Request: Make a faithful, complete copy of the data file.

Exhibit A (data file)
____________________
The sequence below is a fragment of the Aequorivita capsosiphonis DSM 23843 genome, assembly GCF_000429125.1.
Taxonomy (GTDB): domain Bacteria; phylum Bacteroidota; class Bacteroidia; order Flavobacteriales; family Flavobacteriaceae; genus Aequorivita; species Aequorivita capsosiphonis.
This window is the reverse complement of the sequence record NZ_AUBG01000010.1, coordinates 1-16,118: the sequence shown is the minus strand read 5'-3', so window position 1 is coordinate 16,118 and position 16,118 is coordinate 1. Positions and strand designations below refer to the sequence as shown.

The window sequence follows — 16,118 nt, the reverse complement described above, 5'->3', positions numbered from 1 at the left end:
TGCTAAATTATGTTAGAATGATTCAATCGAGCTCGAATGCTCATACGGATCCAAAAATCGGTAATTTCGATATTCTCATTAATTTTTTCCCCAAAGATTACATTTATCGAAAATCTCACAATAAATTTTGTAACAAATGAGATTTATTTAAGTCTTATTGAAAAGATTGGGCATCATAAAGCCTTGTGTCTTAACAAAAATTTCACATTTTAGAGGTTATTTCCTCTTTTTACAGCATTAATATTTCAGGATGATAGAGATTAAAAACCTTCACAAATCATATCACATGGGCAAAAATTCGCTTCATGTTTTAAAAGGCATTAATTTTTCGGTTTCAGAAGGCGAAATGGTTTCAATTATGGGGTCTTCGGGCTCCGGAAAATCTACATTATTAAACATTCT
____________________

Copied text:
The sequence below is a fragment of the Aequorivita capsosiphonis DSM 23843 genome, assembly GCF_000429125.1.
Taxonomy (GTDB): domain Bacteria; phylum Bacteroidota; class Bacteroidia; order Flavobacteriales; family Flavobacteriaceae; genus Aequorivita; species Aequorivita capsosiphonis.
This window is the reverse complement of the sequence record NZ_AUBG01000010.1, coordinates 1-16,118: the sequence shown is the minus strand read 5'-3', so window position 1 is coordinate 16,118 and position 16,118 is coordinate 1. Positions and strand designations below refer to the sequence as shown.

The window sequence follows — 16,118 nt, the reverse complement described above, 5'->3', positions numbered from 1 at the left end:
TGCTAAATTATGTTAGAATGATTCAATCGAGCTCGAATGCTCATACGGATCCAAAAATCGGTAATTTCGATATTCTCATTAATTTTTTCCCCAAAGATTACATTTATCGAAAATCTCACAATAAATTTTGTAACAAATGAGATTTATTTAAGTCTTATTGAAAAGATTGGGCATCATAAAGCCTTGTGTCTTAACAAAAATTTCACATTTTAGAGGTTATTTCCTCTTTTTACAGCATTAATATTTCAGGATGATAGAGATTAAAAACCTTCACAAATCATATCACATGGGCAAAAATTCGCTTCATGTTTTAAAAGGCATTAATTTTTCGGTTTCAGAAGGCGAAATGGTTTCAATTATGGGGTCTTCGGGCTCCGGAAAATCTACATTATTAAACATTCT